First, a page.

The Shuttle shows you its belly


in Bombs and rockets, Geek stuff, Space and flight

In order to permit an inspection of the thermal tiles that protect the vehicle from the heat of reentry, the Space Shuttle did a backflip for the cameras while orbiting at abouty 7,700 metres per second. This was done using the dual hypergolic engines of the Orbital Maneuvering System, burning monomethylhydrazine with a nitrogen tetroxide oxidizer. The BBC has a relatively low resolution video of the event.

{ 4 comments… read them below or add one }

Milan February 11, 2008 at 11:46 am

The camera taking the footage is sitting on the ISS. The maneuver is standard ever since the loss of Columbia. The purpose is to get the Shuttle in an attitude where the crew on ISS can take high definition pictures of the entire heat shield, so any significant damage can be discovered, as already noted by jouke.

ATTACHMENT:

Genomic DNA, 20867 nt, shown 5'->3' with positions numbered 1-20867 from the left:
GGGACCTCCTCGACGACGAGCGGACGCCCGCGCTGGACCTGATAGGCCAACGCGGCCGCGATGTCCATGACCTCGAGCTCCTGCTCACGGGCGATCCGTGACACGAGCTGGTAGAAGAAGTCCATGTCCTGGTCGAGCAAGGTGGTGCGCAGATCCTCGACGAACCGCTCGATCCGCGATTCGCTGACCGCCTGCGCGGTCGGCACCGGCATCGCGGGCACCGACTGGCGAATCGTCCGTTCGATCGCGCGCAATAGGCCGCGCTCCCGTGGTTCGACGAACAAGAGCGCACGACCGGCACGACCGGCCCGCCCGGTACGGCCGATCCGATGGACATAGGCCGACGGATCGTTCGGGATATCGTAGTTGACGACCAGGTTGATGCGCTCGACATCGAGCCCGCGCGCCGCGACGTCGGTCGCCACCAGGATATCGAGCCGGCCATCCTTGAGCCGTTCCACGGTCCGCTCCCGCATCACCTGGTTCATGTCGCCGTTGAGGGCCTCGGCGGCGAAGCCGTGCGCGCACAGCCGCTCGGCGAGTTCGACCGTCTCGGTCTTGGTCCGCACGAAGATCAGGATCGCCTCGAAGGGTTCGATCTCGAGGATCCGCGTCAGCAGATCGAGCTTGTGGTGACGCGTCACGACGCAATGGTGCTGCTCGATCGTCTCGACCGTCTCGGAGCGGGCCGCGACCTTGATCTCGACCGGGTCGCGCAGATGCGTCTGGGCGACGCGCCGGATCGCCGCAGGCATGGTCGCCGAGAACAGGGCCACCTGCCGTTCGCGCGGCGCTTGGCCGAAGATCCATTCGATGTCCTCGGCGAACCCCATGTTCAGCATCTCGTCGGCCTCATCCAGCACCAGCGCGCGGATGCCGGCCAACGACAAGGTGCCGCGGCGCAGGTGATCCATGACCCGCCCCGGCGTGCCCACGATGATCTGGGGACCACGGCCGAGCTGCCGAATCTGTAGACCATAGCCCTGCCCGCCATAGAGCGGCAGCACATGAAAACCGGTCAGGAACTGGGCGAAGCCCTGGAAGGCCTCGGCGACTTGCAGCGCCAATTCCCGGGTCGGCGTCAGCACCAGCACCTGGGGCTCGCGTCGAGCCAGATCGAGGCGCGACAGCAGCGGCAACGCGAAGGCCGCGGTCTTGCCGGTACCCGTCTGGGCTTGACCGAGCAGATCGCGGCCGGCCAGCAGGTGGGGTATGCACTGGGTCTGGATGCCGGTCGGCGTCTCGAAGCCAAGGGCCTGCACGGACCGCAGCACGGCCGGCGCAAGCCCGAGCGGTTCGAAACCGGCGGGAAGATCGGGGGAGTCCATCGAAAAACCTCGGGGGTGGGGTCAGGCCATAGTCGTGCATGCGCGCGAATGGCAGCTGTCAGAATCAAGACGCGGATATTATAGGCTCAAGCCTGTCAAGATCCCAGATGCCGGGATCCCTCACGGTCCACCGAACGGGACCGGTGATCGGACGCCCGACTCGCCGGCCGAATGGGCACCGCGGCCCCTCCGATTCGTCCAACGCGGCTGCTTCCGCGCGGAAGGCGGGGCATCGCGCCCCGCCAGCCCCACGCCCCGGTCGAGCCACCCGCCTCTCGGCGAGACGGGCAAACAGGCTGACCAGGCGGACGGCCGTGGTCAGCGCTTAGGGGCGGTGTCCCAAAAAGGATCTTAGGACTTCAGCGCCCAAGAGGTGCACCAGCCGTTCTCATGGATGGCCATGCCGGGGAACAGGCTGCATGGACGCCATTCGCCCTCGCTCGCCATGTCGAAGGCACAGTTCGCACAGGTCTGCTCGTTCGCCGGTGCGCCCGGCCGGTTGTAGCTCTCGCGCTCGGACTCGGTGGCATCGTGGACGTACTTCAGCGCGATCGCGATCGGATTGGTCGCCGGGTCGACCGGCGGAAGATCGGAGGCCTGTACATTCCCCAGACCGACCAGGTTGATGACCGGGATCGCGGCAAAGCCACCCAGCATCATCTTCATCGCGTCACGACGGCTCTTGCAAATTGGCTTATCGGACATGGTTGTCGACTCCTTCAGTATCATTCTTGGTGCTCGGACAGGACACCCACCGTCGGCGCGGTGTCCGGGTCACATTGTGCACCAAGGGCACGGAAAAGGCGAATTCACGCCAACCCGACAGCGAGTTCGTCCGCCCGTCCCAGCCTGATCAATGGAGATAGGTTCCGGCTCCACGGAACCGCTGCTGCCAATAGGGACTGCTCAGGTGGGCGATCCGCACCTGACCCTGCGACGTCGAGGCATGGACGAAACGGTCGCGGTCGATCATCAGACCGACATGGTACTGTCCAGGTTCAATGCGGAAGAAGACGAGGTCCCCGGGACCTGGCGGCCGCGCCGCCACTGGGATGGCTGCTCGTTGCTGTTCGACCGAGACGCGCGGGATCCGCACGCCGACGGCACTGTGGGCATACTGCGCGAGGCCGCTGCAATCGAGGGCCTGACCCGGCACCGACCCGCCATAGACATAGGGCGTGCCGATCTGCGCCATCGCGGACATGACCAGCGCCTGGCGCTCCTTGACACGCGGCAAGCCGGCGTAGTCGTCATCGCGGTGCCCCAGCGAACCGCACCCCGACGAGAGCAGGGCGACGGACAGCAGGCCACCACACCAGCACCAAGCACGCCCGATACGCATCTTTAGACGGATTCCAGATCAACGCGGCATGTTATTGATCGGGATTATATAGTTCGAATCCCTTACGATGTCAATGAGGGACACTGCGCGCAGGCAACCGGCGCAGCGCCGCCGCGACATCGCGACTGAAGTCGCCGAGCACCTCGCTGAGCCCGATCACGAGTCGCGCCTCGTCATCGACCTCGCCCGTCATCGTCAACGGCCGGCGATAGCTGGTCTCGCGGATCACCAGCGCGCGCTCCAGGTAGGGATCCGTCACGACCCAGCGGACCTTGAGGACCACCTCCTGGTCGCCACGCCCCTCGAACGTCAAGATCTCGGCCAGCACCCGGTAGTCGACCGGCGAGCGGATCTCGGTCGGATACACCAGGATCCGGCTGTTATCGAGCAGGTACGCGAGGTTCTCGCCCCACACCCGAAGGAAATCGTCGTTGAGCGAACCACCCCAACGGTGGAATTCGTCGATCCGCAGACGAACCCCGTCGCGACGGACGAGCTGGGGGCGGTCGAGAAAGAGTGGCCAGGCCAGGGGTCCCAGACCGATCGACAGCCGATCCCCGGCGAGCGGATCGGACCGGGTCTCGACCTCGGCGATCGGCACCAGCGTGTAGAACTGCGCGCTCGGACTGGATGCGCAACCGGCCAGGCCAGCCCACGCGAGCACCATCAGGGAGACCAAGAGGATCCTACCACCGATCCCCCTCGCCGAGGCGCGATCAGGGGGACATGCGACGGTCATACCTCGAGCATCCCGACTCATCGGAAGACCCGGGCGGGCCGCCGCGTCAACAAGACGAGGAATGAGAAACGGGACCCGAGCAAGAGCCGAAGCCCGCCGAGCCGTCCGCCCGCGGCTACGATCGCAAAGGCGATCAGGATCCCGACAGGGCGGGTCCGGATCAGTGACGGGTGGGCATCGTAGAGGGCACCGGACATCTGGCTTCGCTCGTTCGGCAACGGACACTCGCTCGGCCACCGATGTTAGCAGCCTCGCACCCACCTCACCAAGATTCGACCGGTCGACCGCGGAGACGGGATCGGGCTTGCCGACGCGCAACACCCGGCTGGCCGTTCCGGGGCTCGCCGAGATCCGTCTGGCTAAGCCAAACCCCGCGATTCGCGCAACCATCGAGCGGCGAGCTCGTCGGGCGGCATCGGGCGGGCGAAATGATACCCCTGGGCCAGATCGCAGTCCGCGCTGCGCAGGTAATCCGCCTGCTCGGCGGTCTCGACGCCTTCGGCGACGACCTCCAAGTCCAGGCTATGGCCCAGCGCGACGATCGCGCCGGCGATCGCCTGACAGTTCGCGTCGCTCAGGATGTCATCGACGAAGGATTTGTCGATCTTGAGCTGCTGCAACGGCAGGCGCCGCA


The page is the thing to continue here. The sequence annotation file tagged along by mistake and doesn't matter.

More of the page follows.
Obscure and useless unit of force February 12, 2008 at 5:01 pm

The ASR standard unit of suckiness is the Lovelace (Ll).
This is defined as: One Lovelace is the amount of force (measured in dynes)
it takes to draw a round ball weighing e Troy Ounces down a tube it fits
exactly (in air) at a speed of pi attoparsecs/microfortnight.

Like Farads, this is a rather large measurement. Thus, Plan 9 sucks a few
mLl, for instance, while your average Microsoft product achieves many Ll.

Milan February 13, 2008 at 10:03 am

one dyne = 1.0 × 10^(-5) newtons
2.71828183 troy ounces = 84.5480158 grams

The size of the tube depends on the density of the ball.

3.14159265 attoParsecs = 0.0969395039 meters
1 microfortnight = 1.2096 seconds (14 days, converted to seconds, times 1×10^(-6)

Lindi February 14, 2008 at 1:07 am

I’m not exactly sure what you’re calulating but this reminds me that the astronaut project for CSA/NASA is finally complete…working (slowly) on some more publications :) You know, in my ‘spare time’ here at OT school …

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